Johanna Gadski, Vol 1

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Johanna Gadski, Vol 1

  • Tannhäuser, Dich teure Halle (Elisabeth's Greeting)
  • (Der) Ring des Nibelungen: Part 2, '(Die) Walküre', ~, Hojotoho!
  • Aida, ~, O patria mia
  • Du bist die Ruh
  • Lohengrin, Einsam in trüben Tagen (Elsa's Dream)
  • Myrthen, No. 3, Der Nussbaum (wds. Mosen)
  • (12) Lieder, Aus meinen grossen Schmerzen (wds. Heine)
  • (12) Lieder, Liebchen ist da (wds. Schröer)
  • Ave Maria
  • Lohengrin, Einsam in trüben Tagen (Elsa's Dream)
  • (Der) Ring des Nibelungen: Part 2, '(Die) Walküre', ~, Hojotoho!
  • Ave Maria
  • Erlkönig
  • Verborgene Wunden
  • Like the rose bud
  • Aida, ~, O patria mia
  • Tannhäuser, Allmächt'ge Jungfrau (Elisabeth's Prayer)
  • Tannhäuser, Dich teure Halle (Elisabeth's Greeting)
  • Tristan und Isolde, Mild und leise (Liebestod)
  • Stabat mater, Inflammatus et accensus
  • Myrthen, No. 1, Widmung (wds. Rückert)
  • (6) Lieder, No. 2, Ständchen
  • How much I love you
  • (3) Browning Songs, No. 1, The year's at the spring
  • Schwanengesang, 'Swan Song', No. 4, Ständchen
  • Gretchen am Spinnrade
  • Aida, ~, Ritorna vincitor!
  • (Der) Fliegende Holländer, '(The) Flying Dutchman', Joho hoe! Traft ihr das Schiff
  • (Die) Meistersinger von Nürnberg, '(The) Masters, Selig wie die Sonne (Quintet)
  • Cavalleria rusticana, Voi lo sapete
  • Irish folk song
  • (The) Bartered Bride, Are you really so stubborn?
  • (Der) Ring des Nibelungen: Part 2, '(Die) Walküre', Nicht sehre dich Sorgen
  • (Der) Ring des Nibelungen: Part 2, '(Die) Walküre', War es so schmählich
  • Tristan und Isolde, Prelude
  • Salome
  • (Der) Ring des Nibelungen: Part 4, 'Götterdämmerung', Fliegt heim, ihr Raben!
  • (Der) Ring des Nibelungen: Part 3, 'Siegfried', Ewig war ich, ewig bin ich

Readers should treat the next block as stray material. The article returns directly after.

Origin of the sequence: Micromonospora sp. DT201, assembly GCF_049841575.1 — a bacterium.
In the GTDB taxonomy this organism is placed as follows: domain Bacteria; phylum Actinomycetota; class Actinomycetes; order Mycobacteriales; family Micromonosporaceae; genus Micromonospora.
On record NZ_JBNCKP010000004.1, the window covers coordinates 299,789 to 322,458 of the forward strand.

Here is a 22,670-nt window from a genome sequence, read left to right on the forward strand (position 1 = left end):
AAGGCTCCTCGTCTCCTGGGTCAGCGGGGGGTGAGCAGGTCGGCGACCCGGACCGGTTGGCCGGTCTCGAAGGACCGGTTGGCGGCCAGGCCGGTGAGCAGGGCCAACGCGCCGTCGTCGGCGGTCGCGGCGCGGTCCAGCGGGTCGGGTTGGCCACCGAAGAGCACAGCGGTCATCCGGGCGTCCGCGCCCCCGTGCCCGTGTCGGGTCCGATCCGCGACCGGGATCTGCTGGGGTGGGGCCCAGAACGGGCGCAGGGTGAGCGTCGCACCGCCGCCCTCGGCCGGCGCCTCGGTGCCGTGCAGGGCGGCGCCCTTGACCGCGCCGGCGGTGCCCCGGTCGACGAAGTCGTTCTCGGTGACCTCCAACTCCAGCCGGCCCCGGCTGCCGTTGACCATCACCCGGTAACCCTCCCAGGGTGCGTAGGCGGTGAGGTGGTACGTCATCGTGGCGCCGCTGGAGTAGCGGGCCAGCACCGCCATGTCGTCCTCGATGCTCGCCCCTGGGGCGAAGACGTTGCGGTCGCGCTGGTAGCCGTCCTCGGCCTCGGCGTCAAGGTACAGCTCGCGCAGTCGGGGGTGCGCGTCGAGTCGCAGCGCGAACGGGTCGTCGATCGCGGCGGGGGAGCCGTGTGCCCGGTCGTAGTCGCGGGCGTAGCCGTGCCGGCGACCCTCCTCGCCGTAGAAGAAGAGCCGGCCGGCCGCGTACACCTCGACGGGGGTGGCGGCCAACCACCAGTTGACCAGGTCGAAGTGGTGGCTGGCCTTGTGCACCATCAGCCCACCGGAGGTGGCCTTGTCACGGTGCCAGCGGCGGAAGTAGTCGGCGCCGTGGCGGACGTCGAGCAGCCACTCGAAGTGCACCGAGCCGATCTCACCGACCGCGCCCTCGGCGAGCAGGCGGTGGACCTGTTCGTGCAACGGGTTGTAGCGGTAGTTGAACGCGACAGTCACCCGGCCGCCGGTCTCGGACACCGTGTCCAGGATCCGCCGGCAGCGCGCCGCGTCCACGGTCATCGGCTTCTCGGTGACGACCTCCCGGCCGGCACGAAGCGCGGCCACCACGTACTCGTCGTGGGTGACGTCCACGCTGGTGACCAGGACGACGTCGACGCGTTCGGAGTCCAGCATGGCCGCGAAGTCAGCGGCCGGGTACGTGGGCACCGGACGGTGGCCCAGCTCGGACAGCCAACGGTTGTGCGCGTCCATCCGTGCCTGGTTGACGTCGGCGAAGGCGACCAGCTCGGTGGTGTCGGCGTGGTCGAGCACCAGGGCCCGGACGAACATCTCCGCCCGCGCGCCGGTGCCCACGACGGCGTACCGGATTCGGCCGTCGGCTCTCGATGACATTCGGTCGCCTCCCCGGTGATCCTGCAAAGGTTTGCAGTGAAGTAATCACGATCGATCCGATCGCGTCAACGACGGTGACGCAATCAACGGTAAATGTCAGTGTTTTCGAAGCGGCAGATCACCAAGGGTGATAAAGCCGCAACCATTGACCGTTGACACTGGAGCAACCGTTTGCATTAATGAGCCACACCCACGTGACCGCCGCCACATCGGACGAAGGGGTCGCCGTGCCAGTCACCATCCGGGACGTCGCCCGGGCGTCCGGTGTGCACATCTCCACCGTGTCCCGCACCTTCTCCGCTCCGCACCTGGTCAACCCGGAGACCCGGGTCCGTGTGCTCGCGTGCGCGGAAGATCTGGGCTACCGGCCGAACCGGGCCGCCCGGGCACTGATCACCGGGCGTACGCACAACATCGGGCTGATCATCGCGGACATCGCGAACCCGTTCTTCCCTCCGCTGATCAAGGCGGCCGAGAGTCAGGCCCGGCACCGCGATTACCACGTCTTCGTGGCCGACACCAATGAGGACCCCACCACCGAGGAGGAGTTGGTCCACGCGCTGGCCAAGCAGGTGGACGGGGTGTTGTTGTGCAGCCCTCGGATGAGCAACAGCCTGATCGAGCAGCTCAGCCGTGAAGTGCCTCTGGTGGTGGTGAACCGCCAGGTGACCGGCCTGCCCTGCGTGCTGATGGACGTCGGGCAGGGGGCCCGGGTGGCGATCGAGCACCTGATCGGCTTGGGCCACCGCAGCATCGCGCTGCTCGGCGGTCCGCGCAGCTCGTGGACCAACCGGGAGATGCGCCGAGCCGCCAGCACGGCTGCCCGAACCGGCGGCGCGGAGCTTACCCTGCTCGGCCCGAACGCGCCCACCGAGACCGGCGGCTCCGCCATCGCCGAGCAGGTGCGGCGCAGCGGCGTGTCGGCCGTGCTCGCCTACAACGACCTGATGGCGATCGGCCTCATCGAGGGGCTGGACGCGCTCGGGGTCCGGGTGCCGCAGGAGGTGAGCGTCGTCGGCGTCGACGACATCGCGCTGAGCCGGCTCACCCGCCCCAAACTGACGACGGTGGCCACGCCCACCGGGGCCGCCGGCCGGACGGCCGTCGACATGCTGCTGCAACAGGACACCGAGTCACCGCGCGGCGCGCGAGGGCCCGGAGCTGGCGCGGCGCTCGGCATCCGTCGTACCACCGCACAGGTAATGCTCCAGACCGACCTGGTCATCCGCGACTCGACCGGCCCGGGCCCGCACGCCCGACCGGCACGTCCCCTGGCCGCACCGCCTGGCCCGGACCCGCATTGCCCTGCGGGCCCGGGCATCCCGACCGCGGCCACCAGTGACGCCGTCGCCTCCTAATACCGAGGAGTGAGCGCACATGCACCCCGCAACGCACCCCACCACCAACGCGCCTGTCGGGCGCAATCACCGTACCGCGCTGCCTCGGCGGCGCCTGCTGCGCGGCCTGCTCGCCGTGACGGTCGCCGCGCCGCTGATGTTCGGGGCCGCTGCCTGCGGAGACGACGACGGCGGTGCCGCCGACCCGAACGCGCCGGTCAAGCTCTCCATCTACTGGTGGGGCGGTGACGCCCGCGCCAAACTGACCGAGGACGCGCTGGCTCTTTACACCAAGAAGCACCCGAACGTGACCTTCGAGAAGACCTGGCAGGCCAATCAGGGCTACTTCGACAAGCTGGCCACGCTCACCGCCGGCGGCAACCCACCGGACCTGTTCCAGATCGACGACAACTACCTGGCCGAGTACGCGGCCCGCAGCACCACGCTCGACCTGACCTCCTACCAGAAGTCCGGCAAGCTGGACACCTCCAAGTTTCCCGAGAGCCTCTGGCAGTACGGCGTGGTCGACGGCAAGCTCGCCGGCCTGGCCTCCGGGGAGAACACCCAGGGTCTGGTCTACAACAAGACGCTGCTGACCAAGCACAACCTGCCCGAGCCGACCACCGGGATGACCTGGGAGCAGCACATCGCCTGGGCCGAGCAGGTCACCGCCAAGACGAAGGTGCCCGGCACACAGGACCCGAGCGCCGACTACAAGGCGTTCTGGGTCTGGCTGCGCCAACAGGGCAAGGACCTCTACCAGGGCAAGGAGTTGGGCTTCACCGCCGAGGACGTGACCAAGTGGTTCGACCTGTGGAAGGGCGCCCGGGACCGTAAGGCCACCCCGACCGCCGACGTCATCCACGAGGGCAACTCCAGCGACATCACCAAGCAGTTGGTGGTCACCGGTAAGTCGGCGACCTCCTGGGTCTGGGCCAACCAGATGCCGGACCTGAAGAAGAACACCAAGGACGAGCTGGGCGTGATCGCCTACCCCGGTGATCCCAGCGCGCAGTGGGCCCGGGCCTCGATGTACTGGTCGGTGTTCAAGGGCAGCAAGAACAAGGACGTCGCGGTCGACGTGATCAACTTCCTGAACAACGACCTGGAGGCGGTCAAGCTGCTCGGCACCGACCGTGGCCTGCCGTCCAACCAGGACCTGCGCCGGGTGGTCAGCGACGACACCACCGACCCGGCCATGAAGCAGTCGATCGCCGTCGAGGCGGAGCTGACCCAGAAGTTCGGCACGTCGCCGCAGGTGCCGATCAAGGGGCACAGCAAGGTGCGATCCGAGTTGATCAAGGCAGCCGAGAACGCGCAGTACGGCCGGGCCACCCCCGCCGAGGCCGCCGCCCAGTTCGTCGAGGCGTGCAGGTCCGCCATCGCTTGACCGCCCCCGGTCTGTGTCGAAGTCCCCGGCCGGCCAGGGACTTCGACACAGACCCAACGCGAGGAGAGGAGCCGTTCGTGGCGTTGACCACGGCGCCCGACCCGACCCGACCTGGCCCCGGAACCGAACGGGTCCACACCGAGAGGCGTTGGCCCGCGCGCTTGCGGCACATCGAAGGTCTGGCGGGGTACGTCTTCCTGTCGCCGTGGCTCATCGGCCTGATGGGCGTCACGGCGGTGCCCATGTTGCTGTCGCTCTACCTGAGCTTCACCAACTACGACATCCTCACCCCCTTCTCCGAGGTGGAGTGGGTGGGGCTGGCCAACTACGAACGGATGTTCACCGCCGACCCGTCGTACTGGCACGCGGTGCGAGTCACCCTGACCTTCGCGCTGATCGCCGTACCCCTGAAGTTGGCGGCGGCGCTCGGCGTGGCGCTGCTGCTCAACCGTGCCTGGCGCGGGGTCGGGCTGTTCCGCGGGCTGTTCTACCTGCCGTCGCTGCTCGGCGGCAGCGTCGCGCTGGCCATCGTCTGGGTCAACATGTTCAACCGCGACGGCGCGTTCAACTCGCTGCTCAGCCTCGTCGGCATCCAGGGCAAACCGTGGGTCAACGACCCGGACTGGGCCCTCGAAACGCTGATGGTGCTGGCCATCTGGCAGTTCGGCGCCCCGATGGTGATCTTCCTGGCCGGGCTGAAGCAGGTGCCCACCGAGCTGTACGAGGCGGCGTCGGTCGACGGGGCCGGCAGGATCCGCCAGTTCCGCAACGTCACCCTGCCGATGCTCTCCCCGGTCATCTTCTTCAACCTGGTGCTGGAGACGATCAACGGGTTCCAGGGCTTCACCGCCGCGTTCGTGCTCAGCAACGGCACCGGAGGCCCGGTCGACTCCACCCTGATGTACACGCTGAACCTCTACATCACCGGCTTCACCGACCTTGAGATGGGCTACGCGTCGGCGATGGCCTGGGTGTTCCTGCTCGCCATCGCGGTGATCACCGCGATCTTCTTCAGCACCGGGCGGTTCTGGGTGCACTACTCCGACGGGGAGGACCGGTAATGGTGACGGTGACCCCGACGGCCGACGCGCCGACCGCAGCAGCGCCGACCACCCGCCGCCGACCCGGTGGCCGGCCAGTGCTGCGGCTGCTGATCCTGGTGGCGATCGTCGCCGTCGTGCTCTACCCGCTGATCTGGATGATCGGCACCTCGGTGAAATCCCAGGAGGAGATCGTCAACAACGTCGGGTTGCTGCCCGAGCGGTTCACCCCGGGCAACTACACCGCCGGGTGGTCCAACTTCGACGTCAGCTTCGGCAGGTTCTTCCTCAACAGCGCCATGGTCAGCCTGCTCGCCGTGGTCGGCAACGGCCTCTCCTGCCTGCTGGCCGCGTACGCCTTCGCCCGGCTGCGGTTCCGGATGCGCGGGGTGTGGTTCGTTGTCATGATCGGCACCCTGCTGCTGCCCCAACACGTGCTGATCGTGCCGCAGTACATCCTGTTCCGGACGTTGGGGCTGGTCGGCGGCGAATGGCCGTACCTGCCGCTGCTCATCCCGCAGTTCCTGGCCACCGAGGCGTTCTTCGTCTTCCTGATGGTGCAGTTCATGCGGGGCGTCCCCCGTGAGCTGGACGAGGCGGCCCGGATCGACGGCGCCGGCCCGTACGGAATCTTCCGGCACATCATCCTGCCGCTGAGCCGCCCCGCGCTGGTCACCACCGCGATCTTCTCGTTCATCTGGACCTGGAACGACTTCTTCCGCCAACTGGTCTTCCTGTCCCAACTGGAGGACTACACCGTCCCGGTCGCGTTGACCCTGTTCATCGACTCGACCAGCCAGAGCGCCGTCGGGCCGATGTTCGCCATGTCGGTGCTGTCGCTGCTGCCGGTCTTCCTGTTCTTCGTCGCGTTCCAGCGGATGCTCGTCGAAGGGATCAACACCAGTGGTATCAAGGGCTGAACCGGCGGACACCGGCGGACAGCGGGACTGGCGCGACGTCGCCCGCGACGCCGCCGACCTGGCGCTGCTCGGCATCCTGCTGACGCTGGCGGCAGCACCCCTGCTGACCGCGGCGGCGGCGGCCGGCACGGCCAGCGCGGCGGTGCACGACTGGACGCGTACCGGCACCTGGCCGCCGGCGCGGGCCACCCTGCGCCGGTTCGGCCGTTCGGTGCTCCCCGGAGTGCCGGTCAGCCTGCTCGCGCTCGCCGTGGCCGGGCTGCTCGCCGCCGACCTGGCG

• Aida, ~, Fu la sortè dell' armi
  • Aida, ~, La fatale pietra
  • Aida, ~, O terra addio

Gadski is one of the best and, surprisingly, one of the best-recorded of sopranos in the early years of our century. A Brunnhilde and Isolde, she had a powerful voice which she used with a rare delicacy. One can imagine that the official whose task it was to move a singer back if the notes seemed about to ‘blast’ and forward again if they were in danger of fading must have had a busy time. But the results are remarkable, as with the issue of this excellent set can be appreciated more readily and fully than ever before.
Most impressive, I would say, are the Wagner solos recorded in 1909. Brunnhilde’s plea is wonderfully eloquent, the voice caught with its wealth of shadings, the emotion both generous and restrained. The earlier passage, “Fort denn eile”, with Sieglinde’s great phrases included, was unpublished in its time and shows the necessary incisiveness. The lyric passage (“Ewig war ich”) from Siegfried is sung with passion and sensitivity, the final pages of the Immolation (“Fliegt heim”) with tremendous command and assurance. Fine, too, is Isolde’s exultant solo (“Dein Werk?”) and perhaps even more remarkable the short solo (“Jokanaan, ich bin verliebt”) from Salome. She was a genuine actress with the voice, as her Aida records make clear; also a Lieder singer who could encompass a heartfelt intensity of expression in Gretchen am Spinnrade and an exquisite refinement of touch in Strauss’s Standchen.
This first volume, which goes to the end of 1909, contains the Aida duets with Caruso and Louise Homer (both magnificent) and the famous recording of the Quintet from Die Meistersinger in which the Hans Sachs (Marcel Journet) makes a mistake in timing and stays resolutely and disastrously out of step till the last chords. The delightful pay-off of this story is that they then made a second take where all went well – and the first was published! Transfers are excellent.'

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